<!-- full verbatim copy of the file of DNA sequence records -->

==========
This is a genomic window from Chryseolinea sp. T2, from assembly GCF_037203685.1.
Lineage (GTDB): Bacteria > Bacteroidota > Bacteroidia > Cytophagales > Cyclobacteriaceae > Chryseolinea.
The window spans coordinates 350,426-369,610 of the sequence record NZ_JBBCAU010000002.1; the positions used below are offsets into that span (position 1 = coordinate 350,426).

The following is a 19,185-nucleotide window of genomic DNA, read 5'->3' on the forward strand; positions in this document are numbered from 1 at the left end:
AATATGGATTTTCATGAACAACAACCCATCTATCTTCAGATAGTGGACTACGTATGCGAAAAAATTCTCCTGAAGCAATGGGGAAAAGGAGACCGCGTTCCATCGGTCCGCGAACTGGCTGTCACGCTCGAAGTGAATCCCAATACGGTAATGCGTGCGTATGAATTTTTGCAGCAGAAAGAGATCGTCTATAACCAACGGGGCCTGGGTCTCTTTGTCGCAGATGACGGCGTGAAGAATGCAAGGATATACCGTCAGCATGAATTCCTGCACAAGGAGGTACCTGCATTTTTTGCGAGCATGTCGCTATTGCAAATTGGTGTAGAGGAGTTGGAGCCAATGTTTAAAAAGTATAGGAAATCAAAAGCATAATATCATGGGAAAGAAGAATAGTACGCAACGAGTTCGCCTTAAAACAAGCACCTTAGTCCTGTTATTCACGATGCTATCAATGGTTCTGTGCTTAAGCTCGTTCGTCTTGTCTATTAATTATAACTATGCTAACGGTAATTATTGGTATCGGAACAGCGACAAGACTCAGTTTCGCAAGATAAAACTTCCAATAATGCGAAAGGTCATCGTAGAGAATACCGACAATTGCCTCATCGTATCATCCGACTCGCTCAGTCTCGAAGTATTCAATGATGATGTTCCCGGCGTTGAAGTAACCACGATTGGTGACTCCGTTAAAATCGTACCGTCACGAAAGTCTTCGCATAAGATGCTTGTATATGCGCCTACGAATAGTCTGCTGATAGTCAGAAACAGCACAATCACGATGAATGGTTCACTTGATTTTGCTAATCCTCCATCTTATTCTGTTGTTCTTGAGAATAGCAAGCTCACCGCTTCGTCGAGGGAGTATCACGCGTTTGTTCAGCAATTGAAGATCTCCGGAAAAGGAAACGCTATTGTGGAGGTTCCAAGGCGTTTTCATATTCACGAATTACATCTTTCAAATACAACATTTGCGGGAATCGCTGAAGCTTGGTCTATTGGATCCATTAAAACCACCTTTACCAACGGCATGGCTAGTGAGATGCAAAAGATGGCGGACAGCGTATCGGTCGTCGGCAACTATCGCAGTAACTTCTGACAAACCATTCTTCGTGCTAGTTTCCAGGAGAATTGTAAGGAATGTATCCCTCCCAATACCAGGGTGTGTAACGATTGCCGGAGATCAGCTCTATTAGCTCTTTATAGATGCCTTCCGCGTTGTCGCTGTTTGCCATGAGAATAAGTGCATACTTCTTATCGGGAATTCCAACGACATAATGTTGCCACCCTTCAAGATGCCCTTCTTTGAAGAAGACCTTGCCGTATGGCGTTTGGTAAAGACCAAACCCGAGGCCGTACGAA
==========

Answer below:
This is a genomic window from Chryseolinea sp. T2, from assembly GCF_037203685.1.
Lineage (GTDB): Bacteria > Bacteroidota > Bacteroidia > Cytophagales > Cyclobacteriaceae > Chryseolinea.
The window spans coordinates 350,426-369,610 of the sequence record NZ_JBBCAU010000002.1; the positions used below are offsets into that span (position 1 = coordinate 350,426).

The following is a 19,185-nucleotide window of genomic DNA, read 5'->3' on the forward strand; positions in this document are numbered from 1 at the left end:
AATATGGATTTTCATGAACAACAACCCATCTATCTTCAGATAGTGGACTACGTATGCGAAAAAATTCTCCTGAAGCAATGGGGAAAAGGAGACCGCGTTCCATCGGTCCGCGAACTGGCTGTCACGCTCGAAGTGAATCCCAATACGGTAATGCGTGCGTATGAATTTTTGCAGCAGAAAGAGATCGTCTATAACCAACGGGGCCTGGGTCTCTTTGTCGCAGATGACGGCGTGAAGAATGCAAGGATATACCGTCAGCATGAATTCCTGCACAAGGAGGTACCTGCATTTTTTGCGAGCATGTCGCTATTGCAAATTGGTGTAGAGGAGTTGGAGCCAATGTTTAAAAAGTATAGGAAATCAAAAGCATAATATCATGGGAAAGAAGAATAGTACGCAACGAGTTCGCCTTAAAACAAGCACCTTAGTCCTGTTATTCACGATGCTATCAATGGTTCTGTGCTTAAGCTCGTTCGTCTTGTCTATTAATTATAACTATGCTAACGGTAATTATTGGTATCGGAACAGCGACAAGACTCAGTTTCGCAAGATAAAACTTCCAATAATGCGAAAGGTCATCGTAGAGAATACCGACAATTGCCTCATCGTATCATCCGACTCGCTCAGTCTCGAAGTATTCAATGATGATGTTCCCGGCGTTGAAGTAACCACGATTGGTGACTCCGTTAAAATCGTACCGTCACGAAAGTCTTCGCATAAGATGCTTGTATATGCGCCTACGAATAGTCTGCTGATAGTCAGAAACAGCACAATCACGATGAATGGTTCACTTGATTTTGCTAATCCTCCATCTTATTCTGTTGTTCTTGAGAATAGCAAGCTCACCGCTTCGTCGAGGGAGTATCACGCGTTTGTTCAGCAATTGAAGATCTCCGGAAAAGGAAACGCTATTGTGGAGGTTCCAAGGCGTTTTCATATTCACGAATTACATCTTTCAAATACAACATTTGCGGGAATCGCTGAAGCTTGGTCTATTGGATCCATTAAAACCACCTTTACCAACGGCATGGCTAGTGAGATGCAAAAGATGGCGGACAGCGTATCGGTCGTCGGCAACTATCGCAGTAACTTCTGACAAACCATTCTTCGTGCTAGTTTCCAGGAGAATTGTAAGGAATGTATCCCTCCCAATACCAGGGTGTGTAACGATTGCCGGAGATCAGCTCTATTAGCTCTTTATAGATGCCTTCCGCGTTGTCGCTGTTTGCCATGAGAATAAGTGCATACTTCTTATCGGGAATTCCAACGACATAATGTTGCCACCCTTCAAGATGCCCTTCTTTGAAGAAGACCTTGCCGTATGGCGTTTGGTAAAGACCAAACCCGAGGCCGTACGAA